Ecclesiasticus


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Ec·cle·si·as·ti·cus

 (ĭ-klē′zē-ăs′tĭ-kəs)
n.
See Table at Bible.

Ecclesiasticus

(ɪˌkliːzɪˈæstɪkəs)
n
(Bible) one of the books of the Apocrypha, written around 180 bc and also called the Wisdom of Jesus, the son of Sirach

Ec•cle•si•as•ti•cus

(ɪˌkli ziˈæs tɪ kəs)

n.
a book of the Apocrypha. Also called Wisdom of Jesus, Son of Sirach.
ThesaurusAntonymsRelated WordsSynonymsLegend:
Noun1.Ecclesiasticus - an Apocryphal book mainly of maxims (resembling Proverbs in that respect)
Apocrypha - 14 books of the Old Testament included in the Vulgate (except for II Esdras) but omitted in Jewish and Protestant versions of the Bible; eastern Christian churches (except the Coptic Church) accept all these books as canonical; the Russian Orthodox Church accepts these texts as divinely inspired but does not grant them the same status
sapiential book, wisdom book, wisdom literature - any of the biblical books (Proverbs, Ecclesiastes, Song of Songs, Wisdom of Solomon, Ecclesiasticus) that are considered to contain wisdom
References in periodicals archive ?
(50) Acheampong identifies a correlation in the qualities of God with regards to his providence and care as demonstrated by the Gye Nyame symbol and Matthew 6:26, 31-33 (51) Similarly, Christians' (52) relate the concept of Gye Nyame to the biblical text of Ecclesiasticus 1:8: "There is one most high Creator, Almighty and a powerful King and greatly to be feared, who sitteth upon his throne, and is God of dominion." Nyame (God) of the Akan is the creator and redeemer of the world, who reveals himself in Jesus Christ and who is loved, worshipped and adored by believers.
PENA GARCIA, El nuevo proceso <<breviore coram episcopo>> para la declaracion de la nulidad matrimonial, Monitor Ecclesiasticus 130 (2015) 571, <<el Derecho canonico no se opone a caridad y misericordia o a pastoral, sino a arbitrariedad a inseguridad juridica y a injusticia>>.
"Ecclesiasticus 24:14." King James Bible Online (2016): <http://www.kingjamesbibleonline.org/Ecclesiasticus-24-14/>.
WHEN I REFLECT ON JAMES COLEMAN and the "Equality of Educational Opportunity"study (EEOS), I am immediately inclined to quote Ecclesiasticus 44:1: "Let us now praise famous men, and our fathers that begat us." Coleman is the father of much social scientific analysis of education.
It was probably identical with the Salt Mead or Saltmede named in the Valor Ecclesiasticus, 1535, as situate near Canton, and marked by Mr Corbett as on the south side of the South Wales main railway line, south of Taff Mead, in the curve of the branch line to Penarth."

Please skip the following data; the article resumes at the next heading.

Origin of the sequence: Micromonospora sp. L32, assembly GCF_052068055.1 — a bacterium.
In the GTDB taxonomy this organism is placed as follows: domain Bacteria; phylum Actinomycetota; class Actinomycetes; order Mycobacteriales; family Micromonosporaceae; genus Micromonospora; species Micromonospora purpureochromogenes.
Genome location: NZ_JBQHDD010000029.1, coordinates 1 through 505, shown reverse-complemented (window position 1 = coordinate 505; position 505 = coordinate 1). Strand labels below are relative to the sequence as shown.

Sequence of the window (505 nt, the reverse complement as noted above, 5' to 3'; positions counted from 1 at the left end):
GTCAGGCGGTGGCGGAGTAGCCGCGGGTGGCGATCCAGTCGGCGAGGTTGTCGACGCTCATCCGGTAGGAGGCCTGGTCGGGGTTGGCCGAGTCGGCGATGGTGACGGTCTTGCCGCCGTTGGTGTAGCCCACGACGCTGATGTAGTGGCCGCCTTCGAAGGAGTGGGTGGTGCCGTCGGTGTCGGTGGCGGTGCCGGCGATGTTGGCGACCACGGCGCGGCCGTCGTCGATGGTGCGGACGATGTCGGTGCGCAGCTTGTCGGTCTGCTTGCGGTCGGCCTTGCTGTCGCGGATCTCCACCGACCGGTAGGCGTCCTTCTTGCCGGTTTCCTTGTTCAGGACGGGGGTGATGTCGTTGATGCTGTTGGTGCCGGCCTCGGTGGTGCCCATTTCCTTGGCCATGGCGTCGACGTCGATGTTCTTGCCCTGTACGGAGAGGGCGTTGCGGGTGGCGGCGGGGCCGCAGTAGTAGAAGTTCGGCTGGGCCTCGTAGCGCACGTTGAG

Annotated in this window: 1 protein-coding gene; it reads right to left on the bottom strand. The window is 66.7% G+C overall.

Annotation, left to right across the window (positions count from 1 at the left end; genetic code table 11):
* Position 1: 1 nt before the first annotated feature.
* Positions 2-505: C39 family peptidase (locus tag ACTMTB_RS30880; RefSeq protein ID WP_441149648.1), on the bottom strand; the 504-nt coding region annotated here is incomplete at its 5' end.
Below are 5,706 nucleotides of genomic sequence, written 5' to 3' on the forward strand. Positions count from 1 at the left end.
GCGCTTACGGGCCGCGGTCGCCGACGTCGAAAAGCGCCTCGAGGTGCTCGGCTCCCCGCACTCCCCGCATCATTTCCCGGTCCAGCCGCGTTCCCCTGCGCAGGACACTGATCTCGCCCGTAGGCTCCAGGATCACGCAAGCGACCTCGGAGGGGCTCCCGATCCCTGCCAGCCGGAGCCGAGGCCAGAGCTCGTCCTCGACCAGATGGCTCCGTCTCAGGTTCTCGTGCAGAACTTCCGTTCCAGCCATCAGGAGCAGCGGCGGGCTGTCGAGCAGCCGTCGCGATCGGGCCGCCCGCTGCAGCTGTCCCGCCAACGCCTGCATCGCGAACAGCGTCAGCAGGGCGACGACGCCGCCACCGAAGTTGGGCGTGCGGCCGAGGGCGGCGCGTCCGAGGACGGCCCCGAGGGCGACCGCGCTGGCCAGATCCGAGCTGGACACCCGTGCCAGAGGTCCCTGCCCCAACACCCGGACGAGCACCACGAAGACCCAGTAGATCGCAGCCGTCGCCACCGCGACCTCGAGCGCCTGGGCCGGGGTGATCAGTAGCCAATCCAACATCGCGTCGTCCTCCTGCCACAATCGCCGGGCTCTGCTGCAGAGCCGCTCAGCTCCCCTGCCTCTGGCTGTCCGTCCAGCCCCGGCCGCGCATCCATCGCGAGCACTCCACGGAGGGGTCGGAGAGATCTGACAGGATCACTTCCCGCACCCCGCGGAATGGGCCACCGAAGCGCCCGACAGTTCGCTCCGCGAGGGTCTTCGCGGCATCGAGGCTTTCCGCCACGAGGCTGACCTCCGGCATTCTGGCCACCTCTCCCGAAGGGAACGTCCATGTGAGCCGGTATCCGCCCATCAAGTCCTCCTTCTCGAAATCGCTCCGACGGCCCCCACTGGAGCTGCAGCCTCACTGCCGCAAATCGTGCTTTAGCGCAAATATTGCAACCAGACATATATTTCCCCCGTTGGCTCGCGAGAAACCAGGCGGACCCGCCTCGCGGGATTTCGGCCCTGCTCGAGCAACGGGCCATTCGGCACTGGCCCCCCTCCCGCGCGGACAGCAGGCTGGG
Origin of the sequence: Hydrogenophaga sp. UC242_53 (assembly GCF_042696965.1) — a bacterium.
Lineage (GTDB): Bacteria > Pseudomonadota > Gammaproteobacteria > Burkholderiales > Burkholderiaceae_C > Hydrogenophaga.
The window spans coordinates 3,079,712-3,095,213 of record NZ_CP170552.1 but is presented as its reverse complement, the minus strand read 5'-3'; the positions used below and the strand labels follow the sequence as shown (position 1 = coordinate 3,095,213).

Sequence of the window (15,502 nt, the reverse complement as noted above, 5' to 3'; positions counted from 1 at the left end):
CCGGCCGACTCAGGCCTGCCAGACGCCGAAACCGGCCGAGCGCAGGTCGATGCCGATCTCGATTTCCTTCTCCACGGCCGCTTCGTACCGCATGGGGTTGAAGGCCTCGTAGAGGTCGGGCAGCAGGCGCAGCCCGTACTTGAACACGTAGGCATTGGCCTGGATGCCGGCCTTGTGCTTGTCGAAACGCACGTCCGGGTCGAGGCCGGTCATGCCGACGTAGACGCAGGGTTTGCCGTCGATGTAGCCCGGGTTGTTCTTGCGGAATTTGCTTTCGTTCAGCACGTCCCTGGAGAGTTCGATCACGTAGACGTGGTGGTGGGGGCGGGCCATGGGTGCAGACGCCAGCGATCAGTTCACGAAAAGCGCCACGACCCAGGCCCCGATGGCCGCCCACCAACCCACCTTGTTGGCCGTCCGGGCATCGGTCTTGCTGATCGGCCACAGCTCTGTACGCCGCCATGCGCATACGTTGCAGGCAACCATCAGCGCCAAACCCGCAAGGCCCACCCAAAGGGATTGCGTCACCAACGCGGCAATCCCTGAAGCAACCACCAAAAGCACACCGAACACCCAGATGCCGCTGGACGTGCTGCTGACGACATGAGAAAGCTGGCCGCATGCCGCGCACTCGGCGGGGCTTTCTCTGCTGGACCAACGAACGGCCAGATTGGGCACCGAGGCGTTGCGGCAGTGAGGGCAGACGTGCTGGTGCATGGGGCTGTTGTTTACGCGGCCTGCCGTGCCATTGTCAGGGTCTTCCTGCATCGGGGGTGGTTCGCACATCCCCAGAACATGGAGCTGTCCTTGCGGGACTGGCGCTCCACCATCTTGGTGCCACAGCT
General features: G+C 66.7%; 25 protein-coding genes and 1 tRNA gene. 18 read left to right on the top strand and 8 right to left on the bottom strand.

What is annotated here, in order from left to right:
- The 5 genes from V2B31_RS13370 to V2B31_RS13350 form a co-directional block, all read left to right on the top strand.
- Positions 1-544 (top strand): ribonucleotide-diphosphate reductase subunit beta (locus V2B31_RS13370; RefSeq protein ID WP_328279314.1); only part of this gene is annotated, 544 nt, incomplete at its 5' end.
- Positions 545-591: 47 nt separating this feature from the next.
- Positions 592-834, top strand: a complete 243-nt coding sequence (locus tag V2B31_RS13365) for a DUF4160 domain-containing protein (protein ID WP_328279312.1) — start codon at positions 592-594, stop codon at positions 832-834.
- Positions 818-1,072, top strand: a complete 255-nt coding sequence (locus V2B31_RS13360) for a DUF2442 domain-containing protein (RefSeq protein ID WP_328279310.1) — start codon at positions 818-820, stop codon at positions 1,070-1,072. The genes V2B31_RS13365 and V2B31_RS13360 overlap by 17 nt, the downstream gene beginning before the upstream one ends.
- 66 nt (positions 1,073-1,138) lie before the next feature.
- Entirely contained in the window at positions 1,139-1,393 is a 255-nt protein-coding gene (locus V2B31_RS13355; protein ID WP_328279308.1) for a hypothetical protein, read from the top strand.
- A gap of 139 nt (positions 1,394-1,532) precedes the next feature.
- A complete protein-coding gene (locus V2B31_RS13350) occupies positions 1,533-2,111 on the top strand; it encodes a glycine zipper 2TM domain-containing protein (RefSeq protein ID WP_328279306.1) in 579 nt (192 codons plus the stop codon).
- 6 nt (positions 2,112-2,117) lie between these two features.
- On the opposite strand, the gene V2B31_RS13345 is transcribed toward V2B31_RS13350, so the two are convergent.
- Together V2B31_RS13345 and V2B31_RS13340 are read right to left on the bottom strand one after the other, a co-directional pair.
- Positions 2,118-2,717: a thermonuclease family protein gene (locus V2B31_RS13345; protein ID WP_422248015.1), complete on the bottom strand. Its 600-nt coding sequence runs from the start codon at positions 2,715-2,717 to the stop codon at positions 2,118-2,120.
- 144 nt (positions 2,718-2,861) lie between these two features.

First we learn about it from "The diploma from Tihani" (1055), from documents dating from 1108 to 1109 mentioned in the "Codex diplomaticus Hungariae Ecclesiasticus needle civilis" of Fejer, etc, but especially from "The diploma of the Ioanit knights" (1247), the most representative document which sends to the period of pre-constituting the Romanian states through direct references which it makes to those "majores terrae" judicial captains, princely and royal, representing the interests of agricultural Romanian communities towards the Hungarian and Tartar states.
It is taken from the Book of Ecclesiasticus and, I think, captures what is at the heart of the work we do.
Carbone, como verdadero vir ecclesiasticus, conservo un sentido de las instituciones muy elevado.
Dionne, nationally syndicated Washington Post columnist, quoted from You Can't Go Home Again in his commentary about Thanksgiving, "The Discipline of Gratitude" (in many newspapers on 29 November 2015): "The novelist Thomas Wolfe called Ecclesiastes 'the noblest, the wisest and the most powerful expression of man's life upon this earth' ..." The quotation is part of George Webber's letter to Foxhall Edwards in chapter 47, "Ecclesiasticus." Dionne's only error was his decision to omit the serial comma after "wisest"--or perhaps his AP-style overlords removed it for him.
But there is also considerable scope for heads of state to behave in accordance with Ecclesiasticus 44:4: "Leaders of the people by their counsels, and by their knowledge of learning meet for the people, wise and eloquent are their instructions." This is particularly important today, when public discourse in democracies is relentlessly demotic and academic work is increasingly specialized.
"Qua libertate iudex ecclesiasticus probationes appretiare possit et debet", Apollinaris, no.